Wednesday, November 11, 2015

Holy living, holy dying: part 2

Remembering P's triumphant assertion of resurrection, I found myself regretting once again the protective reticence that meant that even as he visibly wasted away, my father could not,  would not speak of death, or allow us acknowledge the uninvited stranger whose presence was about to derail us. A naive teenager, cherished and protected at every turn, I lacked the intuition to pick up the few hints he offered, and so I repeatedly bruised myself walking into the elephant that had apparently settled down comfortably in the midle fF our sitting room. Though he was a man of deep faith, Daddy was also a man of his time...for whom soul baring would have been unthinkably painful, so I have no idea how he negotiated that final journey, nor did I really manage to say goodbye....Tragically, we were all far too busy pretending we were bound somewhere else entirely.

This meant that later I had no real language for my grief either when it came, and the relationship with my then parish priest was not one to enable confidences. The school's massive performance of Brahms Requiem which ended that A level term for me helped a bit, and music and poetry provided a series of safety valves tbrough which to endure the un-endurable, but that great conspiracy of silence which isolated each member of the family just when we most needed one another undoubtedly left its scars. My longing to offer excellence in funeral ministry probably dates from then, for certainly the "one size fits all" service the Prayer Book presented gave cope for neither personal grief nor thanksgiving.  (More recently I watched the anger and confusion of many at a traditional RC funeral, which allowed no reflection of the departed in the liturgy, and feelings of professional frustration mingled with the overwhelming sadness of a farewell in which there was so little scope for gratitude). Learning the ways of grief at first hand at 18 is far from ideal, and has left me peculiarly bad at endings and goodbyes of every kind, and given the "changes and chances of this fleeting world",  this can be a bit of a I am more than ever convinced that generous and early conversation is a really important element in a good death.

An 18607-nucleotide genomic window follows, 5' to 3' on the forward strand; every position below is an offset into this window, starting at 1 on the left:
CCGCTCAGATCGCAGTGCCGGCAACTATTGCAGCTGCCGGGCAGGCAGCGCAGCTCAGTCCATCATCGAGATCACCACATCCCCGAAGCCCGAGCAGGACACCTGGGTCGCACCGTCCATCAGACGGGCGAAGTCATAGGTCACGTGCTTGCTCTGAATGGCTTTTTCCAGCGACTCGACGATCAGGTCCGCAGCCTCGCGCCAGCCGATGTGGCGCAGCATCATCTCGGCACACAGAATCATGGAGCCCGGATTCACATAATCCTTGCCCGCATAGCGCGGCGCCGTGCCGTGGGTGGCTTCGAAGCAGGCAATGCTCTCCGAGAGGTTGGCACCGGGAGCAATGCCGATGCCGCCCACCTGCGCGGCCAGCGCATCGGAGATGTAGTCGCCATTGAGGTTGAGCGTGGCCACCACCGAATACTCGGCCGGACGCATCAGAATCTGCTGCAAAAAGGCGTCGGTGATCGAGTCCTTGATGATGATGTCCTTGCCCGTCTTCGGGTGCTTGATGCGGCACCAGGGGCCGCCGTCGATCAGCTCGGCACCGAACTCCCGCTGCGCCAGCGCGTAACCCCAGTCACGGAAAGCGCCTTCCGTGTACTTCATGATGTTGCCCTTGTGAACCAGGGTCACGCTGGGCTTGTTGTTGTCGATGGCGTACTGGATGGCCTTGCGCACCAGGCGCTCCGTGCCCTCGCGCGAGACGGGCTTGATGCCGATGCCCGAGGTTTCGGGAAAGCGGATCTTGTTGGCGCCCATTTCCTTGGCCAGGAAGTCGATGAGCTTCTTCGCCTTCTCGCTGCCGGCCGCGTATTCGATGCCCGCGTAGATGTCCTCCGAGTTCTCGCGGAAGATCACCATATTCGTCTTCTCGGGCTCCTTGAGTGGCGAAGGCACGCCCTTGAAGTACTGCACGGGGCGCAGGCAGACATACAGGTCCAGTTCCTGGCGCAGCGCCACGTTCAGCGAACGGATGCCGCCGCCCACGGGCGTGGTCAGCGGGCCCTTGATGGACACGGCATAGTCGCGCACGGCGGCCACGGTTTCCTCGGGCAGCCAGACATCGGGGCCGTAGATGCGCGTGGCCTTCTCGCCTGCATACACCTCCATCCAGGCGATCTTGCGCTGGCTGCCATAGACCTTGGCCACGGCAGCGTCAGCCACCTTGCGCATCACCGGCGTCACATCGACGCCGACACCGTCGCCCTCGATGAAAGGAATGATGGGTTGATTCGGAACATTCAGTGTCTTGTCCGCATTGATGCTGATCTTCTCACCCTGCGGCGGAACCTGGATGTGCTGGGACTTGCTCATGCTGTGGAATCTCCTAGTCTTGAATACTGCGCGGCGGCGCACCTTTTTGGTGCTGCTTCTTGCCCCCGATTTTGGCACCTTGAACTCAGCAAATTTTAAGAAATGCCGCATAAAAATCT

I want to have time to leave well, and perhaps to try and hand on whatever *ve learned of life and love along the way.For me that conversation will, of course, be shaped by the "sure and certain hope" that we go from love to that I trust that one day I can say with conviction "For all that has been, thanks: for all that shall be, yes."

1 comment:

UKViewer said...

Thank you.

I know that I didn't deal with grief when my father died, probably because I'd become detached and alienated from him, due to his bullying, bad tempered treatment of us as children. I couldn't see that perhaps his mental health issues were due to post truamatic stress due to war service, which when I spoke to his siblings, apparently changed him from the friendly outgoing 18 year old who went of to war in 1941, only to return a quieter, withdrawn and bad tempered 23 year old in 1946.

I've dealt with personal grief when friends have died, suddenly, one in a suicide and another in a road traffic accident. Than two people I served alongside were killed in the Falklands conflict, their loss felt more familial than family itself.

I never had to deal with the loss of a mother, because she abandoned us as 4 yearss (me) and I got used to not having a mother by the time that we came out of care, 5 years later.

Only when I entered the discernment process did a SD dig under the skin into the deep issues of dealing with my emotions, that ailed me, emotions that the Church wanted to be sorted before I embarked on the deeper, formational part of discernment. It came down in the end to admitting my own vulnerability, to dealing with each death, one at a time, praying into them and being reconciled through healing prayer and anointing with oils and the laying on of hands to move forward.

Now, I'm looking at funeral ministry as part of my LLM Training, which will be in 2016-17 the 3rd year. Already, I'm involved with funerals with being Verger for funerals, and have had 9 in church in the past 5 months, some of which have been heart rending, but I've managed to deal with the emotions that they provoke by talking with my Vicar (who is brill) and my SD, who continues to guide me today.

Loss is such an emotive thing, we're expected to be vulnerable and brave and to have empathy for others, and we tend to neglect ourselves. Support is vital and the Church is in a unique position to offer hope and to celebrate a life here, alongside the life to come in Christ, which seems to me to be unique among funeral providers in the UK.